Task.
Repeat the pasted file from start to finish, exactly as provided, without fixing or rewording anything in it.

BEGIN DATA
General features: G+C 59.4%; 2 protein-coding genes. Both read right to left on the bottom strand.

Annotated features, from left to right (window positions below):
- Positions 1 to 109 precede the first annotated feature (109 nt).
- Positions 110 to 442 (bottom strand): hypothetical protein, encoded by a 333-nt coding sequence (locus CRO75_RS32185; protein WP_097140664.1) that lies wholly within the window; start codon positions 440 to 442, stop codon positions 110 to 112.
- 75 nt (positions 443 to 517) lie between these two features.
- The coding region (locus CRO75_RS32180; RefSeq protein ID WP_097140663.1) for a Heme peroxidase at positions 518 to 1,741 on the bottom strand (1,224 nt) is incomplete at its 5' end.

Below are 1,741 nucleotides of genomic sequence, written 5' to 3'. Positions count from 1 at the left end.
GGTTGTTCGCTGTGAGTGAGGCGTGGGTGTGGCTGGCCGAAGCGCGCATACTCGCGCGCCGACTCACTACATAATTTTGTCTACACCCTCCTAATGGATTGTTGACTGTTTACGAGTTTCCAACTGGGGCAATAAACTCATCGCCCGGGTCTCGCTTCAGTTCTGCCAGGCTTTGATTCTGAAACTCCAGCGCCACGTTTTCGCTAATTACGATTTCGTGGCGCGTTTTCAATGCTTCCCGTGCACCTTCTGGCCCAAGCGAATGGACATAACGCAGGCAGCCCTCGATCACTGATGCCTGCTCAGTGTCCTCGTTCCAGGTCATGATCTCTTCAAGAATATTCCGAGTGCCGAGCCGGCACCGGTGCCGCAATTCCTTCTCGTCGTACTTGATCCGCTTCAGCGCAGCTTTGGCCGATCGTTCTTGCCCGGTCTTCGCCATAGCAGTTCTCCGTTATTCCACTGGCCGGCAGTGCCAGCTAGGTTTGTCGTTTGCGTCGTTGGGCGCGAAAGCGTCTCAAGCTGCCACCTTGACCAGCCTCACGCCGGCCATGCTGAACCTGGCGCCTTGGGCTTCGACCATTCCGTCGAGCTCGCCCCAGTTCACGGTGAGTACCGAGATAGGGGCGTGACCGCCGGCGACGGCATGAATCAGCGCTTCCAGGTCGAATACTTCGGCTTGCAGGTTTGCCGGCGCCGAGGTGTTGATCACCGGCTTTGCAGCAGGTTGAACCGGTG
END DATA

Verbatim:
General features: G+C 59.4%; 2 protein-coding genes. Both read right to left on the bottom strand.

Annotated features, from left to right (window positions below):
- Positions 1 to 109 precede the first annotated feature (109 nt).
- Positions 110 to 442 (bottom strand): hypothetical protein, encoded by a 333-nt coding sequence (locus CRO75_RS32185; protein WP_097140664.1) that lies wholly within the window; start codon positions 440 to 442, stop codon positions 110 to 112.
- 75 nt (positions 443 to 517) lie between these two features.
- The coding region (locus CRO75_RS32180; RefSeq protein ID WP_097140663.1) for a Heme peroxidase at positions 518 to 1,741 on the bottom strand (1,224 nt) is incomplete at its 5' end.

Below are 1,741 nucleotides of genomic sequence, written 5' to 3'. Positions count from 1 at the left end.
GGTTGTTCGCTGTGAGTGAGGCGTGGGTGTGGCTGGCCGAAGCGCGCATACTCGCGCGCCGACTCACTACATAATTTTGTCTACACCCTCCTAATGGATTGTTGACTGTTTACGAGTTTCCAACTGGGGCAATAAACTCATCGCCCGGGTCTCGCTTCAGTTCTGCCAGGCTTTGATTCTGAAACTCCAGCGCCACGTTTTCGCTAATTACGATTTCGTGGCGCGTTTTCAATGCTTCCCGTGCACCTTCTGGCCCAAGCGAATGGACATAACGCAGGCAGCCCTCGATCACTGATGCCTGCTCAGTGTCCTCGTTCCAGGTCATGATCTCTTCAAGAATATTCCGAGTGCCGAGCCGGCACCGGTGCCGCAATTCCTTCTCGTCGTACTTGATCCGCTTCAGCGCAGCTTTGGCCGATCGTTCTTGCCCGGTCTTCGCCATAGCAGTTCTCCGTTATTCCACTGGCCGGCAGTGCCAGCTAGGTTTGTCGTTTGCGTCGTTGGGCGCGAAAGCGTCTCAAGCTGCCACCTTGACCAGCCTCACGCCGGCCATGCTGAACCTGGCGCCTTGGGCTTCGACCATTCCGTCGAGCTCGCCCCAGTTCACGGTGAGTACCGAGATAGGGGCGTGACCGCCGGCGACGGCATGAATCAGCGCTTCCAGGTCGAATACTTCGGCTTGCAGGTTTGCCGGCGCCGAGGTGTTGATCACCGGCTTTGCAGCAGGTTGAACCGGTG